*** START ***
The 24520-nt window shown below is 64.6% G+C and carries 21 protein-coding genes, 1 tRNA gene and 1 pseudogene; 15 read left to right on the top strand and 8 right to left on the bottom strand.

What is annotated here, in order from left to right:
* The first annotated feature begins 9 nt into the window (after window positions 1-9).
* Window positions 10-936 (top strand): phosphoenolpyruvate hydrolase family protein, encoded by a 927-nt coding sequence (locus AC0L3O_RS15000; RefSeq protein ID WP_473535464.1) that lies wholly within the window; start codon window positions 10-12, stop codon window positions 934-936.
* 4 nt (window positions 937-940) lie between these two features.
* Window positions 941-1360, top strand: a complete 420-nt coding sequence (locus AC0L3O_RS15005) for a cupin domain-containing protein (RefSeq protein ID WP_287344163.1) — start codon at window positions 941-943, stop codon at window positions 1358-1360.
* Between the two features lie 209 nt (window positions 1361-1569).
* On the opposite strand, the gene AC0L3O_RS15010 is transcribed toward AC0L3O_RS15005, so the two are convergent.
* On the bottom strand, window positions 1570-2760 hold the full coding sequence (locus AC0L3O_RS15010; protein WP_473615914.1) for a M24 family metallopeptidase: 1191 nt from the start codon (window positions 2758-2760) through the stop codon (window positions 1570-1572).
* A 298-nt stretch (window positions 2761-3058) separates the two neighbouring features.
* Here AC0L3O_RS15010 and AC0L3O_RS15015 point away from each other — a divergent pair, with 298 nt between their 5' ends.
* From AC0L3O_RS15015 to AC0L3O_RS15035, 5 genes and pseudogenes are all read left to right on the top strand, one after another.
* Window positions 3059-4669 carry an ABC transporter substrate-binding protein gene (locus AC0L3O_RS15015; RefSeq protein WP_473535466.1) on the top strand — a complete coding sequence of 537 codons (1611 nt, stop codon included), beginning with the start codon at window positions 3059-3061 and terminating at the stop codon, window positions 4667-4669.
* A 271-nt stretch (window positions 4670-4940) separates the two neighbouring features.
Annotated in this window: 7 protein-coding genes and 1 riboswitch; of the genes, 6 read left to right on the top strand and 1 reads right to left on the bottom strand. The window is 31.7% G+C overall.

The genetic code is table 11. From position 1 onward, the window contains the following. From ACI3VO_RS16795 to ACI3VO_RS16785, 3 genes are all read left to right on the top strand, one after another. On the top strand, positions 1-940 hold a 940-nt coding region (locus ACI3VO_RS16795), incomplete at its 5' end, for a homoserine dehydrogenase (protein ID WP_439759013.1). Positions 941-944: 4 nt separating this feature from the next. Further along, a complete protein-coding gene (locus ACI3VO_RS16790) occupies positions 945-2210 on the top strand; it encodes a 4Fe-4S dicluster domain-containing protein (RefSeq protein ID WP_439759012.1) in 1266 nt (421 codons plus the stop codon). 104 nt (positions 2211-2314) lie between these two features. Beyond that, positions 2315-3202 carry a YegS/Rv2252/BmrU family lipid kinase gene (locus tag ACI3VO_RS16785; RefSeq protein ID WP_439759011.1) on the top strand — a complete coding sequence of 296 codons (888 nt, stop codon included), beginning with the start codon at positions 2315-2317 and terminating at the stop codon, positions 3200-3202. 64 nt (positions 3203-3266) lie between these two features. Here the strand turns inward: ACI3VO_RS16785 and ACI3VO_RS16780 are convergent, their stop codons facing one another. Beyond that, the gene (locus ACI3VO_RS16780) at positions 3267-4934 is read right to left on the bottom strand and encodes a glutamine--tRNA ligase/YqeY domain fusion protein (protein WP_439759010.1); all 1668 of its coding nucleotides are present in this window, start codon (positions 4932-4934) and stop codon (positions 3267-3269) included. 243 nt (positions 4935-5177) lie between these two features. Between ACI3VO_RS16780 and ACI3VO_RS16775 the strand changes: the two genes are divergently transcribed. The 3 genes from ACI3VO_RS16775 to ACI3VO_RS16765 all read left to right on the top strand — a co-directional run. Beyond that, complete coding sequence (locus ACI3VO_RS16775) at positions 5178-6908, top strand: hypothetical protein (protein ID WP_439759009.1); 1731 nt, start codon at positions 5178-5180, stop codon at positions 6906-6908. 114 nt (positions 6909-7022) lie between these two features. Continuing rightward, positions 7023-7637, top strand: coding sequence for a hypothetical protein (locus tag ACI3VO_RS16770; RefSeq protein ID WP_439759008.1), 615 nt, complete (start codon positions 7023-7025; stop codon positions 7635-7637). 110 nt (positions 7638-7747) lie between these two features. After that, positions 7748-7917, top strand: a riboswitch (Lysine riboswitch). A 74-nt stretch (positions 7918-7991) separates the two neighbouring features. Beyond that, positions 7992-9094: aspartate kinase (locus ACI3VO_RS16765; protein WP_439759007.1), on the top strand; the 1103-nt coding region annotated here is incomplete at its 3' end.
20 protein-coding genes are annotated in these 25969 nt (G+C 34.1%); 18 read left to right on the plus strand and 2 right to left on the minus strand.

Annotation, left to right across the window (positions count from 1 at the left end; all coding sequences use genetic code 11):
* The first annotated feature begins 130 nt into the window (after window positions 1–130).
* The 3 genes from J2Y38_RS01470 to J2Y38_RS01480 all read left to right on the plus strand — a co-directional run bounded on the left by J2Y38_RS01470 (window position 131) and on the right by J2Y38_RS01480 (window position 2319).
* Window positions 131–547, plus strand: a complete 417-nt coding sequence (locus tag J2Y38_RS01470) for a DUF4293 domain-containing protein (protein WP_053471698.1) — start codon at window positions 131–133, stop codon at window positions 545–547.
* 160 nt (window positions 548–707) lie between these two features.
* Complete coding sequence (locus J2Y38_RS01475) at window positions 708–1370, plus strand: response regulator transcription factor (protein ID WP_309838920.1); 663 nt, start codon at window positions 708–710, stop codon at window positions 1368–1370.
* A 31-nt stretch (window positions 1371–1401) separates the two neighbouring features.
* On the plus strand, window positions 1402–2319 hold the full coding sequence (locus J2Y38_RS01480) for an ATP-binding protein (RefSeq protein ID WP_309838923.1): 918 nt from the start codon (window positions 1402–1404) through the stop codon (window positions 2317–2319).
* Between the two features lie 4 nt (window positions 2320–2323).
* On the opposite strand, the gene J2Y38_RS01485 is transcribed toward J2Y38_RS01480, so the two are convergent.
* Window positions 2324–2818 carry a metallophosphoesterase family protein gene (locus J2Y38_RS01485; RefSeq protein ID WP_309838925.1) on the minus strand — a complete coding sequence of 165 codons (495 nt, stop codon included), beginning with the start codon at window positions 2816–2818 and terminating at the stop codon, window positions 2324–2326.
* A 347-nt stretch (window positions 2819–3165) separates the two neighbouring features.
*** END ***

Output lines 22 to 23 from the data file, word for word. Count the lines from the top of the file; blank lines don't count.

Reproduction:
* 160 nt (window positions 548–707) lie between these two features.
* Complete coding sequence (locus J2Y38_RS01475) at window positions 708–1370, plus strand: response regulator transcription factor (protein ID WP_309838920.1); 663 nt, start codon at window positions 708–710, stop codon at window positions 1368–1370.